The paper aims to assess the land use changes and the dynamics of the landscape pattern of the Grójec Valley in the scope of diverse anthropogenic impacts. The study site is located in the border of the Koło Basin and Kujawy Lakeland, Central Poland. This area was originally covered with wetlands. Since the beginning of the 20th century it has been influenced by intensive agricultural use, peat extraction and open-pit mining. The research is based on cartographic materials from 1941, 1981 and 2012. The most relevant finding was that in the first study period (1941–1981) the most common changes in land use (transformation of wetlands into grasslands with shrubs) took place. These were caused mainly by a change in hydrological conditions due to drainage for agricultural use (meadows and pastures) and peat extraction. The study confirmed that these land use changes significantly influenced the landscape structure in each of the analysed parameters (patch density and size, edge, shape and diversity metrics).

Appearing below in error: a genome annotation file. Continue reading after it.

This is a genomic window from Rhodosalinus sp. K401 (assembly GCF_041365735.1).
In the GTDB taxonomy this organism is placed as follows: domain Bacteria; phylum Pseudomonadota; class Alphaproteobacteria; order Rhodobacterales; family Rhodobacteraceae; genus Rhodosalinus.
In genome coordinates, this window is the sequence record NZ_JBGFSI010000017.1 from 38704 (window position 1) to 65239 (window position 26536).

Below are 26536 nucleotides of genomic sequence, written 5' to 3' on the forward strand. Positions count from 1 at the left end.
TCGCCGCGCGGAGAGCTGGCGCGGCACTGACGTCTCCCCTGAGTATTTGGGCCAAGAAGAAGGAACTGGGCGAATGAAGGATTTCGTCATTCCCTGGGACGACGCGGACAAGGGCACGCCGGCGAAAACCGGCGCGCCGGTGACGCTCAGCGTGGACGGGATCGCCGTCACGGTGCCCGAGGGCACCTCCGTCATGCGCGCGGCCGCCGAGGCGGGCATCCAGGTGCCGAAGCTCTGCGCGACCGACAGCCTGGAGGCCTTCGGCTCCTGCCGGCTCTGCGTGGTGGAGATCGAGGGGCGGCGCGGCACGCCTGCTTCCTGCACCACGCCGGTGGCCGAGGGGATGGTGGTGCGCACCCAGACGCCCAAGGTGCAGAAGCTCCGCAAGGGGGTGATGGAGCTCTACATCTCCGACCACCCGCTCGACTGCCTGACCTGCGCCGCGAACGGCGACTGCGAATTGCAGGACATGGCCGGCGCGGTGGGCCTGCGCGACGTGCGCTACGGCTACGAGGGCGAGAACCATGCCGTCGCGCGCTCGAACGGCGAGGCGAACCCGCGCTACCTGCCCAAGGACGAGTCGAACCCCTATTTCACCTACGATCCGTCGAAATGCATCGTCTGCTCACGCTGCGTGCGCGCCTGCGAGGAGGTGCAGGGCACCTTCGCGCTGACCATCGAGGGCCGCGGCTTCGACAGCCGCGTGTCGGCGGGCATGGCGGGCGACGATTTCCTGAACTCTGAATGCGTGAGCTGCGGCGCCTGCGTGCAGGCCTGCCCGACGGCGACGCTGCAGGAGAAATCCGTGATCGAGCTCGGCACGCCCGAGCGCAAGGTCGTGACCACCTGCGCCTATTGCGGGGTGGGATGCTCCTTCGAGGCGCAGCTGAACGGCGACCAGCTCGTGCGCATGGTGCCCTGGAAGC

The aims of the study were to characterize shoreline soil development and evolution and to determine land use changes (19th to 20th centuries) in the direct catchment of the completely vanished Gardeja lake. The study was based on pedological research and analysis of cartographic materials. The main factor determining the current development of shoreline zone soil cover at the former Gardeja lake was human activity (lake dewatering, further drainage and human-induced erosion). Studied soil profiles were developed from mineral, non-lacustrine materials (upper parts of the slopes) and lacustrine sediments covered with colluvium. The analyzed soil catenas are representative for the undulated young glacial landscape of Northern Poland. The biggest changes of the land use were observed for the class of grasslands that is combined with shrubs (increase of cover area).